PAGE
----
Conan O'Brien's late-night return: What to expect
By Tim Goodman
LOS ANGELES (Hollywood Reporter) - Monday night, the world gets put back to right.
"Conan" will debut on TBS at 11 p.m., thus returning the once and future would-be king of late night back to, well, late night. Conan O'Brien's strange trip -- so well documented it needs no updating here -- restarts in one of those places we never guessed. Basic cable.
Obviously not NBC, where O'Brien once had an ill-advised boyhood dream to be host of "The Tonight Show." Not Fox, where the rumors and odds collided to make him an almost sure-thing there, until they didn't.
Instead, it's TBS. And credit the channel of "Very Funny" for going out to get someone who is actually funny. In the parlor game that is "What Does This All Mean?" TBS has perhaps the biggest stake. It wants to continue its evolution as a comedy destination. It wants young people to come over and join Team Coco, then sleep late, blow off some classes and watch a bunch of sitcom reruns the next day while firing up the bong. (OK, that last part isn't actually a stated goal of the network, but still, it's pretty likely. How else can anyone get through the 2 to 3:30 p.m. block of "According to Jim," "Everybody Loves Raymond" and yet another "According to Jim?")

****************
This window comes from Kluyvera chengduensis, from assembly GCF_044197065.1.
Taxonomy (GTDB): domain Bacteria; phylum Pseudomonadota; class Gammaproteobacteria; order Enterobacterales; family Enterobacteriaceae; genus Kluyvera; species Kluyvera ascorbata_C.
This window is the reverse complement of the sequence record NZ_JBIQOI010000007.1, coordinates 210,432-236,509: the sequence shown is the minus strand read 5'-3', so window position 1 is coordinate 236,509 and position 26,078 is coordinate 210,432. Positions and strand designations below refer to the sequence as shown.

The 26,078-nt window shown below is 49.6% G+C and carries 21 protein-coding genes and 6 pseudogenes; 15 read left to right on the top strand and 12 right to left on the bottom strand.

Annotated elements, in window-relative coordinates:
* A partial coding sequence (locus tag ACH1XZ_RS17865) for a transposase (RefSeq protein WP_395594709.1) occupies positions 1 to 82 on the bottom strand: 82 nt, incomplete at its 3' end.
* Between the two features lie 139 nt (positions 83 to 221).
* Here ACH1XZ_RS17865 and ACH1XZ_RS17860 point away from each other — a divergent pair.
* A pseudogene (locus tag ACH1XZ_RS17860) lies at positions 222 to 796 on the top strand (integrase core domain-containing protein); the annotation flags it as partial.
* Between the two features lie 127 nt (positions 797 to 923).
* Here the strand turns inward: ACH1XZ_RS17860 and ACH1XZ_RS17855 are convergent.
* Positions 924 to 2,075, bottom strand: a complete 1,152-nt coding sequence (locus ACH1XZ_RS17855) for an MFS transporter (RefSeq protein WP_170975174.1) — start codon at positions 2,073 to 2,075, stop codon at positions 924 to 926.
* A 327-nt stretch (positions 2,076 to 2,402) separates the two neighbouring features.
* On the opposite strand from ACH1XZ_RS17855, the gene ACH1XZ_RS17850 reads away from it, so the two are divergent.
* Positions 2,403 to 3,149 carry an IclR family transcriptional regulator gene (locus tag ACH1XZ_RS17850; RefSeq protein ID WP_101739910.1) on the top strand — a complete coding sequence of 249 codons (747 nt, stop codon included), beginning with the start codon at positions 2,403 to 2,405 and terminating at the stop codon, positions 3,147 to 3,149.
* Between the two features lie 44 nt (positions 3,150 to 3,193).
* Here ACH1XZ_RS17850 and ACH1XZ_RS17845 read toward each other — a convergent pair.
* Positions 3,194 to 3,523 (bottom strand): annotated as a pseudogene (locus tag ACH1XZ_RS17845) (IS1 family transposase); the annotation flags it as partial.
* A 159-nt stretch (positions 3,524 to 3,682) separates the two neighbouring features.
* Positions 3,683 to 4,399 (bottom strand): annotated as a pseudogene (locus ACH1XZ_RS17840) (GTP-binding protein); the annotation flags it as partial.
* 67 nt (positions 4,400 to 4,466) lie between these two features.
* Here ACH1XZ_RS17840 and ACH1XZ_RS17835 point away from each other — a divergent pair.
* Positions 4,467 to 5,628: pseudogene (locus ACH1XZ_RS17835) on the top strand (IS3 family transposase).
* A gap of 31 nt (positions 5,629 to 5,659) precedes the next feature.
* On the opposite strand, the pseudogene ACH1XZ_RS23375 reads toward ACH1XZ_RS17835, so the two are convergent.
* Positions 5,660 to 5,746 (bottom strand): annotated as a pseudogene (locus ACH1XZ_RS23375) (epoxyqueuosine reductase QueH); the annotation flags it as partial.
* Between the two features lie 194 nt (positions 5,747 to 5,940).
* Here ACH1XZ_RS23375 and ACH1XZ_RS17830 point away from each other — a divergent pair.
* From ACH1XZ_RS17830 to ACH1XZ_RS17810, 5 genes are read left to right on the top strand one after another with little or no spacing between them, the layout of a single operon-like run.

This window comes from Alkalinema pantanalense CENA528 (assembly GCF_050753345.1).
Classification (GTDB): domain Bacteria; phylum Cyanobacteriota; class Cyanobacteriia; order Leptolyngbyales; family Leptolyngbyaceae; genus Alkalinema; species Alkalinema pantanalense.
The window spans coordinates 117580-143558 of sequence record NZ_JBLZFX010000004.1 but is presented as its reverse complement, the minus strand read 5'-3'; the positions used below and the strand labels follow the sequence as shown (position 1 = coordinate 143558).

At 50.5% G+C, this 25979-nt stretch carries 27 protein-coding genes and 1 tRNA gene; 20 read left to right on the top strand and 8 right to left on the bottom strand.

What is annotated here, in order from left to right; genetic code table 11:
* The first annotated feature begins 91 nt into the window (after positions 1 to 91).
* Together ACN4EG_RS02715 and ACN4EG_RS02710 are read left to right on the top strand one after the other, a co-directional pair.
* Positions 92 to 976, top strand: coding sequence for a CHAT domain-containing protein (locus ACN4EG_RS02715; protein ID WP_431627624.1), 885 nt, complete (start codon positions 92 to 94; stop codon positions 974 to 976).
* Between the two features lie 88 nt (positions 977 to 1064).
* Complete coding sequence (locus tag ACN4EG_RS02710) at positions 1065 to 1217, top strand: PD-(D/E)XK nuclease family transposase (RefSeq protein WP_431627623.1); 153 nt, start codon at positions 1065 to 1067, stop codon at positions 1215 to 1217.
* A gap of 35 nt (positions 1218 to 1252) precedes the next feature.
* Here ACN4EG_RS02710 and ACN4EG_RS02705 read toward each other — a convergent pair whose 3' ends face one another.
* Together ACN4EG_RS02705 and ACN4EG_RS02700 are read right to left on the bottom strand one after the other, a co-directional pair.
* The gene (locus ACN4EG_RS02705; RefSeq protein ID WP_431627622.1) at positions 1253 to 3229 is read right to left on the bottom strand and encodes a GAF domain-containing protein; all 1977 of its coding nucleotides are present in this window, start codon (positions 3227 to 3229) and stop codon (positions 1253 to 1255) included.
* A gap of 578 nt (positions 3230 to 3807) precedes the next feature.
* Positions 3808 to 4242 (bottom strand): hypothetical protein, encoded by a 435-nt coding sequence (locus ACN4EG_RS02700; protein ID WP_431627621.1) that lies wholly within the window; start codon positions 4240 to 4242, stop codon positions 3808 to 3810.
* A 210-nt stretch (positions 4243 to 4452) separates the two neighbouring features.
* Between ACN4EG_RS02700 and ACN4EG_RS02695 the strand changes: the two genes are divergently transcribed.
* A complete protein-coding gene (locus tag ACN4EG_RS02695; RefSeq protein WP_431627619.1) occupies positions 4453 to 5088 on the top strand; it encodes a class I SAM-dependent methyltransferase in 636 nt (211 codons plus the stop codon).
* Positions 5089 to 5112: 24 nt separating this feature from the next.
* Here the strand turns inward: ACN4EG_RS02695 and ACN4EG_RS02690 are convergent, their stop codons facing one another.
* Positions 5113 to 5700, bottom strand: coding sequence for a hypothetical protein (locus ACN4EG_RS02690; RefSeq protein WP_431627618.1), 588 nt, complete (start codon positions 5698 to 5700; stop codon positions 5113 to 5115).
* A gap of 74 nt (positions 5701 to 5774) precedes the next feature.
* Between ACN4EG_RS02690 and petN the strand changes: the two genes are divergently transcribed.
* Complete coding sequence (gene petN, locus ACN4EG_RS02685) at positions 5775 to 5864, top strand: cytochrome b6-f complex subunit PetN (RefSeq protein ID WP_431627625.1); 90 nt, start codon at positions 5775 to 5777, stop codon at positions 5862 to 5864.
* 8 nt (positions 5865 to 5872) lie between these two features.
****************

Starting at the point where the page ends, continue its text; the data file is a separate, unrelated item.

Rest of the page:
Based on the principle of least astonishment, NBC is once again "The Biggest Loser" in all of this. Why? Because it's NBC. From the David Letterman vs. Jay Leno fiasco to the O'Brien vs. Leno fiasco, the Peacock has proven stubbornly unwilling to be managed with any sense of planning or vision. After the recent news that Leno has fallen behind Letterman and "The Daily Show" (and probably a bunch of stuff on Telemundo), all NBC is hoping is that Leno has some gas left in the tank and further erosion is not imminent.
And then there's this issue of what it means for late night as a whole and Conan in particular. Here's a short story about that: It doesn't really matter.
Seriously, has there been less need to parse the ratings in late night? The last time ratings were important, this whole Conan and Jay thing was the big story. That's a whole beard ago -- ancient times in TV Land. Sure, if declining issues lead advancing issues 2-to-1 or some such thing, NBC may panic and replace Leno with Randy Quaid. But short of that, all chairs and desks from 11 p.m. onward are safe. The risk is gone.
No matter what rating/share Conan gets, he's not going anywhere. How this affects Jon Stewart and Stephen Colbert's momentum means nothing. They are going nowhere. Letterman is going nowhere. Jimmy Kimmel is going nowhere. Craig Ferguson is going nowhere. Jimmy Fallon is going nowhere. Continued...